Will I buy the game anyway? Yeah, I love CRPGs and I heard this was a good one. Honestly, stuff like this doesn't bother me -- but I'm one of those people who didn't mind CD/DVD checks either, I have all my normal games conveniently located next to my computer so I just reach out and grab the one I want to play.

Frankly, I know too many people who do a lot of computer pirating to complain about attempts to make their lives more difficult, though like everyone else I'd prefer methods that actually work.
May 7, 2008 3:12:41 PM

how about this,

you know every bought copy of a game is recorded through the barcode, why not put the cd-key info on the barcode, so when a game is scanned in the barcode gets sent to a master server which then activates that key. ok stay with me when you come to install the game it contacts the master server to see if the key has been activated, if yes the game installs, if no the game does not install. - one check everytime you reinstall the game, and before a online multiplayer match.

ok this doesnt stop you from making a copy of the disk and using the same cd-key, but then you just need to run a check to make sure the cd-key isnt being used more than say 4 times, if it is then de-activate the cd-key on the server. Stopping the person playing online, or installing the game. you could extend it to stop it playing singleplayer.

p.s

would stop a cd-key generator because the key would not work unless it generated an already bought key.
however i believe it would still be hacked, but this is as simple as protection needs to be.
May 7, 2008 3:31:10 PM

If you're so irritated about security measures then perhaps you can post potential solutions instead of turning around and go download illegal torrents...because that is not the solution.

So, what would YOU recommend publishers implement to stop e-piracy?


TBH this is most certainly not the solution as they have cost my sale will now borrow my friends 360 version (Which has been available to me for months but I decided to wait and preorder for PC grrr). I dont have constant internet on my Gaming PC so will never purchase anything that dials out as a requirement.

But surely these "analysts" etc can see that anything ever released (thats good anyway) has a torrent with a text file that reads:

1. unzip a
2. Install
3. run b.exe and xyz.reg and Enjoy

Even when loaded with DRM it has been made 123 easy! So why bother loading it with even more and more when it will be as easy as 123 for the casual user within a week or so of release.

Does DRM actually stop pirates? It only takes 1 genious to hack it and make it accessible to all.

Just because I dont have an alternative solution to offer the industry doesnt mean they should carry on with something that is clearly not working.

May 7, 2008 4:02:48 PM

I already have the game on the 360 but if I was waiting for the pc version this would really make me reconsider if I wanted the game or not. I still would not pirate the game.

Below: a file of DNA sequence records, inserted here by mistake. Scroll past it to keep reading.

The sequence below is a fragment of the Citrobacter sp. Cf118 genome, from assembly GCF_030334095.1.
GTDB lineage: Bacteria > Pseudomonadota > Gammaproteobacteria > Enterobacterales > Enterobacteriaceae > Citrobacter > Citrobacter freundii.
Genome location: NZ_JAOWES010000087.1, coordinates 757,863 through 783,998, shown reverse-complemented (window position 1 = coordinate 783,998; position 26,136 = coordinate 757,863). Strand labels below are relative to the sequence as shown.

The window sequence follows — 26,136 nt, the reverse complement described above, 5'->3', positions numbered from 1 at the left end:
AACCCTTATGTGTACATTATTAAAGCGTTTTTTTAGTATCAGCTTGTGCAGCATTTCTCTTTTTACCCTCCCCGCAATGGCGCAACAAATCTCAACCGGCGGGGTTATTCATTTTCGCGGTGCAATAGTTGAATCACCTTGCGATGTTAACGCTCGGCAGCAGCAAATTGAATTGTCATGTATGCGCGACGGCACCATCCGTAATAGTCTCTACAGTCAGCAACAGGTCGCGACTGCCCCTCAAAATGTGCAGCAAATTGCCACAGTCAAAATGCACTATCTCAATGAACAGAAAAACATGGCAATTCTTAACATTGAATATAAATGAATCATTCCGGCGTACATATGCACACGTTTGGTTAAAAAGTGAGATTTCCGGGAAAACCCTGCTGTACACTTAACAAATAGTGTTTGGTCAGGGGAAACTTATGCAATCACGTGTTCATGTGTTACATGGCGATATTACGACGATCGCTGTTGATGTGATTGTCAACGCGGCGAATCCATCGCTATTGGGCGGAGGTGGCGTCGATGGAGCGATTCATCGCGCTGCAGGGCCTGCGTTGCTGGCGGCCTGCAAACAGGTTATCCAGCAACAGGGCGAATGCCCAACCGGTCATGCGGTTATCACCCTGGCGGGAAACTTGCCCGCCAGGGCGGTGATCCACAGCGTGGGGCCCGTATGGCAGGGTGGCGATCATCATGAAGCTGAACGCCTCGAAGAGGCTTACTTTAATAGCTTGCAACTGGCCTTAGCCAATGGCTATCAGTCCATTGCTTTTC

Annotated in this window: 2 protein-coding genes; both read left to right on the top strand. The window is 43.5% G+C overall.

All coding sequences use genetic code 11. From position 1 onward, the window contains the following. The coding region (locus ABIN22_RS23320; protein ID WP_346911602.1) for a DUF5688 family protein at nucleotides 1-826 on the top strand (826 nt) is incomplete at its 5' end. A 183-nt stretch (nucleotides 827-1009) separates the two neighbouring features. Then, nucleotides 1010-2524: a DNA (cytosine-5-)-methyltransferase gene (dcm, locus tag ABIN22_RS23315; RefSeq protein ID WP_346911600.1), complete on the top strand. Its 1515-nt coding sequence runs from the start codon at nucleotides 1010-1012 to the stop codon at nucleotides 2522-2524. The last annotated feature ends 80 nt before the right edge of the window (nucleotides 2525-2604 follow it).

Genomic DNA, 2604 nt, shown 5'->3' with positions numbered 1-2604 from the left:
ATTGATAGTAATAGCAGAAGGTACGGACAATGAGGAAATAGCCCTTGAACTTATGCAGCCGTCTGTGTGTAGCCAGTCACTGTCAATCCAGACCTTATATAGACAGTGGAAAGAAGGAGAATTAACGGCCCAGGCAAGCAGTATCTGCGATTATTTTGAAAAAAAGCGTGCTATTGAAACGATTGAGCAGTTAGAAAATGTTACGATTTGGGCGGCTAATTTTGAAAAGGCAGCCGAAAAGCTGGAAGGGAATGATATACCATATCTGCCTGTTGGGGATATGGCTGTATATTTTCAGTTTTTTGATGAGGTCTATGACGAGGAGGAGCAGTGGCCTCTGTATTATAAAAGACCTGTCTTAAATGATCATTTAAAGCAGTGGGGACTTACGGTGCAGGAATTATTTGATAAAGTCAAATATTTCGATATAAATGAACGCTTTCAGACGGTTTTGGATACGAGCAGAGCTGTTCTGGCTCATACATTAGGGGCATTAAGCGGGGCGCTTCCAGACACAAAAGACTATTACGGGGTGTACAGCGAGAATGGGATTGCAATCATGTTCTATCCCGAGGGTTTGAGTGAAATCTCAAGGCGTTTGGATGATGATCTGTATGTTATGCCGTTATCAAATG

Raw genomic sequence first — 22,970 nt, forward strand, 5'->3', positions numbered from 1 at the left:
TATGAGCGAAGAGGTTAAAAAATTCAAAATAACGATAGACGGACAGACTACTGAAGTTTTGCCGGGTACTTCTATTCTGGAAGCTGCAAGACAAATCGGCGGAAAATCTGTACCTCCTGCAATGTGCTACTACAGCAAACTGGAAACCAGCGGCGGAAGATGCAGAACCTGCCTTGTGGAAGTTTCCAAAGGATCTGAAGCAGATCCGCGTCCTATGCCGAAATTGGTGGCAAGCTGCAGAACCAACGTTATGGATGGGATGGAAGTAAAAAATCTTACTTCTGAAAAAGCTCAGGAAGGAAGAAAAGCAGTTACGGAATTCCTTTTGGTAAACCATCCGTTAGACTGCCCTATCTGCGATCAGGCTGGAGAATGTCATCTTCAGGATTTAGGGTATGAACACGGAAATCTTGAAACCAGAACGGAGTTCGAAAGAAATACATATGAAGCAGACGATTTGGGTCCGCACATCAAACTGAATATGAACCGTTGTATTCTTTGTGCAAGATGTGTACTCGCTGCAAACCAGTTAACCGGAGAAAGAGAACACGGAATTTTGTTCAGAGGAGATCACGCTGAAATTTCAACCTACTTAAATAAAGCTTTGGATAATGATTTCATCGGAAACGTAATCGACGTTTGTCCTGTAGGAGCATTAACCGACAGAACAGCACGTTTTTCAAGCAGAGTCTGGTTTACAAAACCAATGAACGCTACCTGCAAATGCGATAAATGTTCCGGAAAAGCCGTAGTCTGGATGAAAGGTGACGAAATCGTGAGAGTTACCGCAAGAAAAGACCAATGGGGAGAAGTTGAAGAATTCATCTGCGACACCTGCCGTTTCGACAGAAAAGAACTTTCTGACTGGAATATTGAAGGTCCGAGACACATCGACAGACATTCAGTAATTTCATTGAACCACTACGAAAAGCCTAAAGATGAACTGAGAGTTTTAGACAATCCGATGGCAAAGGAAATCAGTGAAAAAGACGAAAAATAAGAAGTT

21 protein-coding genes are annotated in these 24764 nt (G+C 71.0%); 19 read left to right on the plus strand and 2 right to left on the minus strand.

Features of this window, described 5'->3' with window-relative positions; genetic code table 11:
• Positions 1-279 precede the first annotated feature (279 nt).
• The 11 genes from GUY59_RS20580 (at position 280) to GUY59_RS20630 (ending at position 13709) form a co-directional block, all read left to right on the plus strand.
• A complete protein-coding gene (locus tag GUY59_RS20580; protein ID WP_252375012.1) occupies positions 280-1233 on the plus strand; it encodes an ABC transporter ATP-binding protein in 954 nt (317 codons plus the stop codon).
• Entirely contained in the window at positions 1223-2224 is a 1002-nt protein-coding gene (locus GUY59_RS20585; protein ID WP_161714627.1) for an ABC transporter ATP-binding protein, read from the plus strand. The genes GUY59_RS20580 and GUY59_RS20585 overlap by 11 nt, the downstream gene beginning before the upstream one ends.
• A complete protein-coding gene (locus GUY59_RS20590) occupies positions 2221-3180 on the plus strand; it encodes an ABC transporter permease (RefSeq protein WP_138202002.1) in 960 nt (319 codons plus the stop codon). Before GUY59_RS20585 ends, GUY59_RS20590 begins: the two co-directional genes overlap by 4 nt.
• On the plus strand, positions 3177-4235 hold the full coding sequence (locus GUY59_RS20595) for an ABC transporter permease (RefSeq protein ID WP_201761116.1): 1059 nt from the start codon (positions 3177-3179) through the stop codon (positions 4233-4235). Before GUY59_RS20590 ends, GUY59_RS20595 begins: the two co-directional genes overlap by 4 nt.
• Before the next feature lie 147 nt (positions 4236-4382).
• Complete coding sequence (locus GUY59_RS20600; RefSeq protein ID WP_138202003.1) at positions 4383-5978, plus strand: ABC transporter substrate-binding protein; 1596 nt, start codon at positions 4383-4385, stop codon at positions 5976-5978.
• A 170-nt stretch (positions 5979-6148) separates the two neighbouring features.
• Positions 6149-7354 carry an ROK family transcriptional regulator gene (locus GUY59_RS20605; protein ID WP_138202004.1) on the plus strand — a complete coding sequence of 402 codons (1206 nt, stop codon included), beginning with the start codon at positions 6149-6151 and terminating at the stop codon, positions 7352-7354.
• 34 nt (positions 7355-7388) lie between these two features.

This type of protection only annoys the honest customers who actually buy the game, it will not stop pirates from getting it, and it may drive away paying customers.

I don't mind typing in the cd key when I install a game, or having to put the disk in the computer to run the game, I can put up with registering a game the first time I install it (even though it is a pain in the butt) I just do not like having to sign in every time I want to play my game, Its not so bad if I'm play online or somthing but to require that I sign in on line even for single player games is stupid. Bioware has taken this whole thing too far and it will only hurt paying customers.

In my opinion
May 7, 2008 4:06:35 PM

^ i assume you wrote that post while flakes was still writing his otherwise.... (do you need me to finish?)
May 7, 2008 4:11:58 PM

Quote:
how about this,

you know every bought copy of a game is recorded through the barcode, why not put the cd-key info on the barcode, so when a game is scanned in the barcode gets sent to a master server which then activates that key. ok stay with me when you come to install the game it contacts the master server to see if the key has been activated, if yes the game installs, if no the game does not install. - one check everytime you reinstall the game, and before a online multiplayer match.


This is similar in the way they make pre-paid cell phone cards, and I think this would be a more than acceptable way of protecting from piracy.

On the game itself I have it for 360 and LOVE it great story and enjoyable exploration with tons of detail and side story. Personally I was considering buying it again for the PC for the higher quality Frames and the added content plus the mod opprotunities are endless. This security messure may make me pass but I doubt it I am one of those people who pays for all my games and media(now lol used to use limewire/bearshare for music in high school but now that I have a good job and cash I pay) none the less I think this security is a bit redonkulous but what can you do if you like a game enough you will buy if not, oh well not really that big a deal is it.